In a move to curb corruption, black money and fake currency circulation and terrorism funding, PM Narendra Modi declared that currency notes of Rs 1000 and Rs 500 denomination will not be legal tender and would be
void from the midnight of 9th November 2016. Moreover, new notes of Rs. 500 and 2000 will be printed by RBI. The rationale behind this scheme of the BJP Government is that there is circulation of fake currency notes of high denomination such as Rs. 500 and Rs. 1000 in the economy and are mostly used by terrorists for illegal activities and by black money hoarders. As a consequence of withdrawal of these high denomination notes by the Government from the economy, the old high denomination (OHD) notes cannot be used by public to transact for any purpose except at government bus stands for travel by state government or state PSU buses and railway stations (till 72 hours from the date of notification), Public sector Petrol Pumps (till midnight of 11th November), government hospitals and government dispensaries (till 72 hours from the date of notification), co-operative societies (till 72 hours from the date of notification), Government dairies (till 72 hours from the date of notification), airports (till 72 hours from the date of notification) but they have to maintain a register for the same.
OHD notes can be exchanged by people at all Issue Offices of RBI and branches of commercial banks/Regional Rural Banks/Urban Co-Operative Banks/State Co-operative Banks or at any Head Post Office or Sub-Post Office
from 10th November 2016 to 30th December 2016. If within this time period any person is unable to exchange the OHD notes, then an opportunity will be given to him/her to do so at specified offices of the RBI, along with necessary documentation as may be specified by the Reserve Bank of India. For instance, if a person is not there in India during this period, then he/she may authorize in writing enabling another person in India to deposit the notes into the former’s bank account and the authorized person will have to come to the bank branch with the OHD banknotes, the authority letter given by the person and a valid identity proof such as Aadhaar Card, Driving License, Voter ID Card, Pass Port, NREGA Card, PAN Card, Identity Card Issued by Government Department, Public Sector Unit to its Staff.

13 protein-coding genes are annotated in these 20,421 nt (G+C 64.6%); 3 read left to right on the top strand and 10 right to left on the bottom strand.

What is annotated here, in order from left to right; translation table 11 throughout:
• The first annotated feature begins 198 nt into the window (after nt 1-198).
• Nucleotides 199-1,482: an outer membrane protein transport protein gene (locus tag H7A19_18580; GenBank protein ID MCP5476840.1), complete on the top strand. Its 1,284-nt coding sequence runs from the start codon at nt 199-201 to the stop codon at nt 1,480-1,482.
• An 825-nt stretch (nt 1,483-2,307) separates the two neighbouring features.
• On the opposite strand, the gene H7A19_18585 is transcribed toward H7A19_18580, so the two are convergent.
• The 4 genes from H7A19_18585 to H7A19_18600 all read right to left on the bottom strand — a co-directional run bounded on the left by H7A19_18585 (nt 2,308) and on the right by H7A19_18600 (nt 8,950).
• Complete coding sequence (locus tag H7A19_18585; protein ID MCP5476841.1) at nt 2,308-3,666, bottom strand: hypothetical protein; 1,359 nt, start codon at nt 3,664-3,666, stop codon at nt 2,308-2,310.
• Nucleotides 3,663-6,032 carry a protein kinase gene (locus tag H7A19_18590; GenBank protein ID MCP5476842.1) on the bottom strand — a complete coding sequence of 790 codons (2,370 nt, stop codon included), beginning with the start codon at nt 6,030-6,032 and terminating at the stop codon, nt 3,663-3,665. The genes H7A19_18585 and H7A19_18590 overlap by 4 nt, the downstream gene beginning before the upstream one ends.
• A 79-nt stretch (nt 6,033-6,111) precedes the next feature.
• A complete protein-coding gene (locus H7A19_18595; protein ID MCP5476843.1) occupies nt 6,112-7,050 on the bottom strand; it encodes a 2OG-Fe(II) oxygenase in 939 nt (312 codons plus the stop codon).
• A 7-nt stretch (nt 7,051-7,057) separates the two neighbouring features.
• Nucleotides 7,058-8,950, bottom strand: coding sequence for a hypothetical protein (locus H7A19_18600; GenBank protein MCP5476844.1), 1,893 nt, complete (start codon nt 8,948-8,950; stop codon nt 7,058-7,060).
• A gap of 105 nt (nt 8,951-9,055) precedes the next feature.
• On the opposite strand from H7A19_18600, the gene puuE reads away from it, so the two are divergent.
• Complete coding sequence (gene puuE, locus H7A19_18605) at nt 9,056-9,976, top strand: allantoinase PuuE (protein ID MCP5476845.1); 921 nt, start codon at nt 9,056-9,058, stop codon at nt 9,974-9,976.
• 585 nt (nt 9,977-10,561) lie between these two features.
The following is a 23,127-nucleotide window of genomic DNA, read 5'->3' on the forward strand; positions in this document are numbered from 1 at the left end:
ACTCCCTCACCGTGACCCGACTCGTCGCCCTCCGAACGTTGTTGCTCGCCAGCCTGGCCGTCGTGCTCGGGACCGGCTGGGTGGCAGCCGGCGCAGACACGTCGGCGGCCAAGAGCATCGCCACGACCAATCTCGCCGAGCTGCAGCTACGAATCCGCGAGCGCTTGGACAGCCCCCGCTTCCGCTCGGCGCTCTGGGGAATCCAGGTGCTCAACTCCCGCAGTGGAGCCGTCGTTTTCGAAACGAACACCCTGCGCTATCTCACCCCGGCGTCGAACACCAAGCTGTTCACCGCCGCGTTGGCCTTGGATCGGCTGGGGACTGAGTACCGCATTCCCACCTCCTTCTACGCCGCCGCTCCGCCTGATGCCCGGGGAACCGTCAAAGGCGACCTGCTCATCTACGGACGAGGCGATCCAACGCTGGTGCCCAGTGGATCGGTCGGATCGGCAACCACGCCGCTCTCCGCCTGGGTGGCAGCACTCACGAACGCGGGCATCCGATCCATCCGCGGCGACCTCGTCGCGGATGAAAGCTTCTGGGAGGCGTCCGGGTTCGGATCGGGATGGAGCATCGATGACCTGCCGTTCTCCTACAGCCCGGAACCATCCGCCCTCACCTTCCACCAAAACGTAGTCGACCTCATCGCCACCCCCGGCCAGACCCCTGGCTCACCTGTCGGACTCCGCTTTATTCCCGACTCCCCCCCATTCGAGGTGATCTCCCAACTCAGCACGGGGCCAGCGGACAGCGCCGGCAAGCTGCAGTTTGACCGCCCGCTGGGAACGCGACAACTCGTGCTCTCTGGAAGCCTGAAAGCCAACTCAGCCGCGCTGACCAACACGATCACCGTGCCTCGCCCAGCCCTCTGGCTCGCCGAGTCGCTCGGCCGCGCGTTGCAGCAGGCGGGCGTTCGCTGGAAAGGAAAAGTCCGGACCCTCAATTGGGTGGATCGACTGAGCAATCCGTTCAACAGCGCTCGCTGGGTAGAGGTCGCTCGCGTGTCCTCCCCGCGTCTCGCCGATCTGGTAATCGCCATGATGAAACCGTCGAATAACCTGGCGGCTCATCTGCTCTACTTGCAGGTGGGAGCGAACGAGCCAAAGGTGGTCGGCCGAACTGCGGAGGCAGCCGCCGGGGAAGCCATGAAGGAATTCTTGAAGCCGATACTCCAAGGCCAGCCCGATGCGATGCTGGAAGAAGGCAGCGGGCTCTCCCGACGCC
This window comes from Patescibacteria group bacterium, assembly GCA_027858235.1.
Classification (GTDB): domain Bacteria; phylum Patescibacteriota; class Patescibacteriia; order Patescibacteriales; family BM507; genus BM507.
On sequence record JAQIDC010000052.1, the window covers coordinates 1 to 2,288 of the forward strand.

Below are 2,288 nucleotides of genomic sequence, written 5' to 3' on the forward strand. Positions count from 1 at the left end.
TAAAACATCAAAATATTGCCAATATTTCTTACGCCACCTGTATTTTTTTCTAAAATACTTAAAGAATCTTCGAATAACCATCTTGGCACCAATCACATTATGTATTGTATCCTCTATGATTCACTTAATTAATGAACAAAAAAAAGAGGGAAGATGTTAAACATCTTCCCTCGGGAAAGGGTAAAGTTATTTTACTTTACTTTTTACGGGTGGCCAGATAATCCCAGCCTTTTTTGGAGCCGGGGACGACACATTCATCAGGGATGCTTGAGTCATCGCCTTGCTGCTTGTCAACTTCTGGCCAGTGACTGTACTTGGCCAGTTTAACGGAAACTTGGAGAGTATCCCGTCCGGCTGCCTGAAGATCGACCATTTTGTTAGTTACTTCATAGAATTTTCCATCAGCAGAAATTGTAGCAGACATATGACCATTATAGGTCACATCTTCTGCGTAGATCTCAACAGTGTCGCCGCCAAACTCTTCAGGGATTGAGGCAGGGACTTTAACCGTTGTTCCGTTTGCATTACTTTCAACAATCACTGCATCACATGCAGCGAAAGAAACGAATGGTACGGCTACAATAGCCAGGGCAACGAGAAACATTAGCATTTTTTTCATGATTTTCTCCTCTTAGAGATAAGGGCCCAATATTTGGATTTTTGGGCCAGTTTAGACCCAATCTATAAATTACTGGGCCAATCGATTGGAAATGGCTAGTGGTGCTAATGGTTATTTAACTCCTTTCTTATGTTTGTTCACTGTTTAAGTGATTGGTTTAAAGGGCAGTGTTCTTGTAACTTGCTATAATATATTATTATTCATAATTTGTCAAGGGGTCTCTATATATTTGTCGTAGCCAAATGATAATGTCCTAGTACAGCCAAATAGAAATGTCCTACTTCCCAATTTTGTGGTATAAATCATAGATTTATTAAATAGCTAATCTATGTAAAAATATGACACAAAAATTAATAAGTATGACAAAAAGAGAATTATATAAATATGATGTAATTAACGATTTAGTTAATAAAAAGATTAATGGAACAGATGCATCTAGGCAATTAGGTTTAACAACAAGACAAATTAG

The limit for exchanging OHD notes in cash is Rs 4000 per person and anything claimed over and above will be receivable by way of credit to bank account. In case the amount to be exchanged exceeds Rs 4000, any branch of a bank, where an account is held by the person concerned, will credit the account of the holder and any branch of any other bank, where an account is not held by such person, can also credit his account on production of valid identity proof and bank account details for electronic fund transfer to his account. But a foreign tourist can purchase foreign exchange equivalent to Rs 5000 using the OHD notes at airport exchange counters within 72 hours after the notification but only if he/she is able to produce a proof of purchasing the OHD notes.
For making payments above Rs. 4000,
- The bank account balance has to be used to pay via cheque or electronic means of transfer such as internet banking, mobile wallets, immediate payment service (IMPS), credit/debit cards etc and in the absence of a bank account, the person concerned has to open a new bank account.
- The cash that can be withdrawn from Banks against withdrawal slip or cheque is subject to ceiling of Rs10, 000/- in a day within an overall limit of Rs.20, 000/- in a week (including withdrawals from ATMs) and this limit is applicable up to 24th November 2016.
- The cash can also be withdrawn from ATMs from 11th November 2016 up to a maximum of Rs.2, 000/- per card per day up to 18th November, 2016. This limit will be raised to Rs.4000/- per day per card from 19th November 2016 onwards.
Although this move will cause short-term inconvenience to public at large, but as a long term benefit, there will be a boost to the banking sector liquidity because there will be bank deposit growth as new bank accounts would be opened by people who did not have any account earlier in order to deposit the OHD notes instead of exchanging them for new notes; real currency circulation would increase in the economy; and with black money brought under legitimate channels, the government’s tax revenue collections would get a boost. As a result, the economy and the banking system would benefit as a large part of the black economy will eventually become a part of the formal economy.
The Indian Lawyer